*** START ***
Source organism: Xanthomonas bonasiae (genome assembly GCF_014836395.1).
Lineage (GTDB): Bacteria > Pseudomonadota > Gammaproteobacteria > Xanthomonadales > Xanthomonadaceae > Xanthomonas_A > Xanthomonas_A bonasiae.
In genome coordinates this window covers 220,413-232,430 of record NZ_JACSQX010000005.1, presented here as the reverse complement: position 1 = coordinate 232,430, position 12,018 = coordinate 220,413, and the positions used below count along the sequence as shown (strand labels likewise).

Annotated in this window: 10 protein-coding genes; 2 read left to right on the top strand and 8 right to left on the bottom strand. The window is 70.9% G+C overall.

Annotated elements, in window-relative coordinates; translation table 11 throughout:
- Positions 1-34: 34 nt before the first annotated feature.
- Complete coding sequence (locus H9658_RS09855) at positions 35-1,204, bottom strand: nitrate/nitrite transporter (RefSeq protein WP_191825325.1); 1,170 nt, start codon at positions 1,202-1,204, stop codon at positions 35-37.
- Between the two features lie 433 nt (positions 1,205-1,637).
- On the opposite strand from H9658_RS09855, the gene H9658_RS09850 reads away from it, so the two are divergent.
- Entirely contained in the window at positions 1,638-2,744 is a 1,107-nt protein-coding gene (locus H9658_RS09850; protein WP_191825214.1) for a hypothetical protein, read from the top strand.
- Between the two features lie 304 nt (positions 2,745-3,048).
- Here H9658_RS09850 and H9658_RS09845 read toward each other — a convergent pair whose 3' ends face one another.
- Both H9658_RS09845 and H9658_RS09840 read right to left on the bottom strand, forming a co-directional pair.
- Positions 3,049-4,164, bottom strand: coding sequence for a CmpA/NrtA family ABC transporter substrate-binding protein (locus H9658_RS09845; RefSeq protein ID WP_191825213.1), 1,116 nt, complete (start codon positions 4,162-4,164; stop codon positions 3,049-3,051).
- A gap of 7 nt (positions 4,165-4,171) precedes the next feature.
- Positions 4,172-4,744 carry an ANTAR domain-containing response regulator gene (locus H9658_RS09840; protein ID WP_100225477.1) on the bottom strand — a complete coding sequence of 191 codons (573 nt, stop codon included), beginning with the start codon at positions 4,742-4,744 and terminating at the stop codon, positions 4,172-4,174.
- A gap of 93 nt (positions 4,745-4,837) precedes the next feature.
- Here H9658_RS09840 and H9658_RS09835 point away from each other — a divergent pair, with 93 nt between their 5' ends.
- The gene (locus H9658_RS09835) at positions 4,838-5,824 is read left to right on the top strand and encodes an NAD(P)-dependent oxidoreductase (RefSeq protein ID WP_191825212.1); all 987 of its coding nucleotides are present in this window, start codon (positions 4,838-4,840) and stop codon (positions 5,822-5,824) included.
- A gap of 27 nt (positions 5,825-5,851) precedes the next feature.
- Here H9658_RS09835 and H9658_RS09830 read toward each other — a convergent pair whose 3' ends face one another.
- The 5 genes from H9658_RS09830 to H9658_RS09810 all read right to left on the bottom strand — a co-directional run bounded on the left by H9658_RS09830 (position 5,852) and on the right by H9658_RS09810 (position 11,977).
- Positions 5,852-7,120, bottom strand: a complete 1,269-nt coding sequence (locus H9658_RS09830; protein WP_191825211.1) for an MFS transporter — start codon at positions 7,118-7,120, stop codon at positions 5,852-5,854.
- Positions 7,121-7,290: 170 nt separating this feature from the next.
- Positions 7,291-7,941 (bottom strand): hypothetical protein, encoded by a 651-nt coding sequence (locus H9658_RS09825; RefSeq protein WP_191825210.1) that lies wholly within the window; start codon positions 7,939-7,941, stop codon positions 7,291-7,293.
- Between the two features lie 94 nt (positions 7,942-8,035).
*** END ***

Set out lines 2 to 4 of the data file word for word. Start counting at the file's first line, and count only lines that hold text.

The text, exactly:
Lineage (GTDB): Bacteria > Pseudomonadota > Gammaproteobacteria > Xanthomonadales > Xanthomonadaceae > Xanthomonas_A > Xanthomonas_A bonasiae.
In genome coordinates this window covers 220,413-232,430 of record NZ_JACSQX010000005.1, presented here as the reverse complement: position 1 = coordinate 232,430, position 12,018 = coordinate 220,413, and the positions used below count along the sequence as shown (strand labels likewise).

Annotated in this window: 10 protein-coding genes; 2 read left to right on the top strand and 8 right to left on the bottom strand. The window is 70.9% G+C overall.